It is hard to believe the lengths to which seemingly grown men and women will go to display confected outrage and disgust at something as innocuous as a paddock of solar panels, or wind turbines. Have they never seen a photo of a power station, let alone one in real life?
Why was no policy formulated, and sold, which explained the economic benefits of de-carbonising the economy, so that coal was, rather than being the saviour of mankind, explained as being too dangerous to use, and able to be economically phased out.
The argument about Shorten is correct. No matter the quality of the offering, you must sell it. And with Labor’s mix of impenetrably complex economic measures, a scare campaign was inevitable. What was needed was someone credible to discredit it. Imagine the “death tax” in the hands of Hawke or Keating; what we got was Shorten bleating that it was misleading.
Strangely both major Australian parties have moved to make it nearly impossible to remove a party leader, at the expense of good sense, or changing circumstances, or even voter preference. Look at the example in Britain. Jeremy Corben is firmly in control of his party in the Commons, yet almost universally loathed throughout the electorate. Ditto Bill Shorten. Hard to vote for a person who has stabbed not one, but two of his leaders in the back, and then to add insult to injury, he is irremovable.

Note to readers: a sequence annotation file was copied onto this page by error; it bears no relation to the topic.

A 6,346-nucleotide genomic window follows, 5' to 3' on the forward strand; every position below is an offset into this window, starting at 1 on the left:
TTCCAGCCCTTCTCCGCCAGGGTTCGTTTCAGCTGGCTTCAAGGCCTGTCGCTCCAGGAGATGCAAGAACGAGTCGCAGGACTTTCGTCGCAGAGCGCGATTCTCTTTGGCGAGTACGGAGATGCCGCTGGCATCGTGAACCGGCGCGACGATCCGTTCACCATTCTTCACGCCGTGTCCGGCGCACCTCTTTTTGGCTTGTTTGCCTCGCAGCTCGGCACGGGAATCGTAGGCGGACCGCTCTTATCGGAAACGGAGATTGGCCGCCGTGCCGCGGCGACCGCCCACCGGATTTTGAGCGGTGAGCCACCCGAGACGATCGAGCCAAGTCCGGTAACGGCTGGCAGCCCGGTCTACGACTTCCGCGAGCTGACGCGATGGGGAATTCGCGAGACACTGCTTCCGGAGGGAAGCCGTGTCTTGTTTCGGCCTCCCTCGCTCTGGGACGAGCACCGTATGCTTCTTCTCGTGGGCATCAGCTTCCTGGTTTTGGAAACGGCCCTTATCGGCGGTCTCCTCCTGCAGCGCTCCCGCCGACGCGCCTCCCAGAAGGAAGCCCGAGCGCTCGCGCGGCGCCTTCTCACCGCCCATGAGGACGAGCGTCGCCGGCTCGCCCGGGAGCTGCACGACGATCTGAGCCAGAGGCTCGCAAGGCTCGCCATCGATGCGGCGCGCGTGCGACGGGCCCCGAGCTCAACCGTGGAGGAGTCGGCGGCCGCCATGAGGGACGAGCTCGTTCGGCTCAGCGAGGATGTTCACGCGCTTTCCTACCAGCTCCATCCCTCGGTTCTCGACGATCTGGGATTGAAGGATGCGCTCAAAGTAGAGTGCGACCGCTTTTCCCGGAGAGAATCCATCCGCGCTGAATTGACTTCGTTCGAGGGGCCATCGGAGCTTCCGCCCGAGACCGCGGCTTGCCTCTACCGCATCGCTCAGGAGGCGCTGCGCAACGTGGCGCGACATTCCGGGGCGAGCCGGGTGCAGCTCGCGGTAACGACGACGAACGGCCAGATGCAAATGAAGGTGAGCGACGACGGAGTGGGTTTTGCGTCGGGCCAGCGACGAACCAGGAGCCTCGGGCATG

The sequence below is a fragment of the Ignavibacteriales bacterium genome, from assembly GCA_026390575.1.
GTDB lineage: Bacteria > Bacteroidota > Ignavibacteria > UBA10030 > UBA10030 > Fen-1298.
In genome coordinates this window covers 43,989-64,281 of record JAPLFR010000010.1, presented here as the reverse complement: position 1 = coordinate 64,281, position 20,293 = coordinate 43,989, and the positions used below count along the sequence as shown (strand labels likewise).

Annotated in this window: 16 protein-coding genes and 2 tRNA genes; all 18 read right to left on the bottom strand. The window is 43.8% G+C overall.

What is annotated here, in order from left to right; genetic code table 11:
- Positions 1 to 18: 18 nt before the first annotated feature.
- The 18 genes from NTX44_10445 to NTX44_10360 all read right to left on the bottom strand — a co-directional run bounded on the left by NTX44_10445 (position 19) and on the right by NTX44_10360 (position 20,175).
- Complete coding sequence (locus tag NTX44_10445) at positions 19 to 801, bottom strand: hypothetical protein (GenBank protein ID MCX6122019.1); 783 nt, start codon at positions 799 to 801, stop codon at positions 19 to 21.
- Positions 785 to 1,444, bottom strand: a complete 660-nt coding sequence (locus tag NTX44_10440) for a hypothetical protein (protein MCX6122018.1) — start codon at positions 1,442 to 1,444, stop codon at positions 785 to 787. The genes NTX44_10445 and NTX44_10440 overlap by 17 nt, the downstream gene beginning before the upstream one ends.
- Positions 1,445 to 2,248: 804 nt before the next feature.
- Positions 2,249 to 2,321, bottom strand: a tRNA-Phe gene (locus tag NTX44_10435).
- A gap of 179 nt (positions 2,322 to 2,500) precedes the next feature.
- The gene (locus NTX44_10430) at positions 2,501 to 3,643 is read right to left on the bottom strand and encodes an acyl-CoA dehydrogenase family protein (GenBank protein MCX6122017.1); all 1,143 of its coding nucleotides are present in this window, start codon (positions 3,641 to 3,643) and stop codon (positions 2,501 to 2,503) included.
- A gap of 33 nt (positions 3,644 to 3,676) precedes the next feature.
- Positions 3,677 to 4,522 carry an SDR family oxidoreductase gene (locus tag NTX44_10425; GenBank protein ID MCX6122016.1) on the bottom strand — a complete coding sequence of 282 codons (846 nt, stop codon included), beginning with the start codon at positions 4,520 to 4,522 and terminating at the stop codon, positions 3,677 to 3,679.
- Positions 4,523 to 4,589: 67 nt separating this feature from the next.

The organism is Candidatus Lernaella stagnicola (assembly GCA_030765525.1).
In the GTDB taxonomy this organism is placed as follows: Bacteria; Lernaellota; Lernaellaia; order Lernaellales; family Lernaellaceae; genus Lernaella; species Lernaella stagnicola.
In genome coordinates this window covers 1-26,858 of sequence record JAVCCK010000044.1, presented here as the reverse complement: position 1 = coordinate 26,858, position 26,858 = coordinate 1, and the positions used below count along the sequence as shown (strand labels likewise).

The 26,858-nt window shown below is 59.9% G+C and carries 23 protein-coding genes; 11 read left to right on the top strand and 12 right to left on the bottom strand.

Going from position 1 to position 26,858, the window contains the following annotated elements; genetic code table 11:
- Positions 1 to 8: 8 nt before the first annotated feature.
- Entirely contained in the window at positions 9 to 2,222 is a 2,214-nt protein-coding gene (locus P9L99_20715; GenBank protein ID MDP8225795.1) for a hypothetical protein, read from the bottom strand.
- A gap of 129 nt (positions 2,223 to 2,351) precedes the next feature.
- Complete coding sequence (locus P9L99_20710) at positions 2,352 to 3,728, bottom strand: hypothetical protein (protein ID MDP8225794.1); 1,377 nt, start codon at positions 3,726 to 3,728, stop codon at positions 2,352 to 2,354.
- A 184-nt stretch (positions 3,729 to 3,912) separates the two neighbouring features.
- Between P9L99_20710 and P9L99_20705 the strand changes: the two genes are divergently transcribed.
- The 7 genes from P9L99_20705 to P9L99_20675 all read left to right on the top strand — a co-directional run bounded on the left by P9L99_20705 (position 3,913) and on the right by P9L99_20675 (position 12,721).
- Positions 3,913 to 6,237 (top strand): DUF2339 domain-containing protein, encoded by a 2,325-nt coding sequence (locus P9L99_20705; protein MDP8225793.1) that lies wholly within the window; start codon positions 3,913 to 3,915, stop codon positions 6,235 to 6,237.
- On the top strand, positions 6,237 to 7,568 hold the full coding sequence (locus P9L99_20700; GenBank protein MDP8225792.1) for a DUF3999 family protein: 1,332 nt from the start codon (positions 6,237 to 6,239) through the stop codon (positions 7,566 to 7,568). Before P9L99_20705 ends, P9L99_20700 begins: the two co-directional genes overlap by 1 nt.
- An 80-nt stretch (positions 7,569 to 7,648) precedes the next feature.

The final mistake was to leave Morrison’s hucksterism unchallenged. His footy following, beer chugging, curry cooking persona was so obviously at odds with his Holy-Roller, bible bashing personality, he was almost as laughable as Peter Dutton trying to smile for his tilt at the Prime Ministership. But as the experts in Behavioural Economics tell us, in moments of doubt or uncertainty, we naturally return to the ‘default’ position. In this case better the devil you know, than the one you don’t. And see where that has got us all!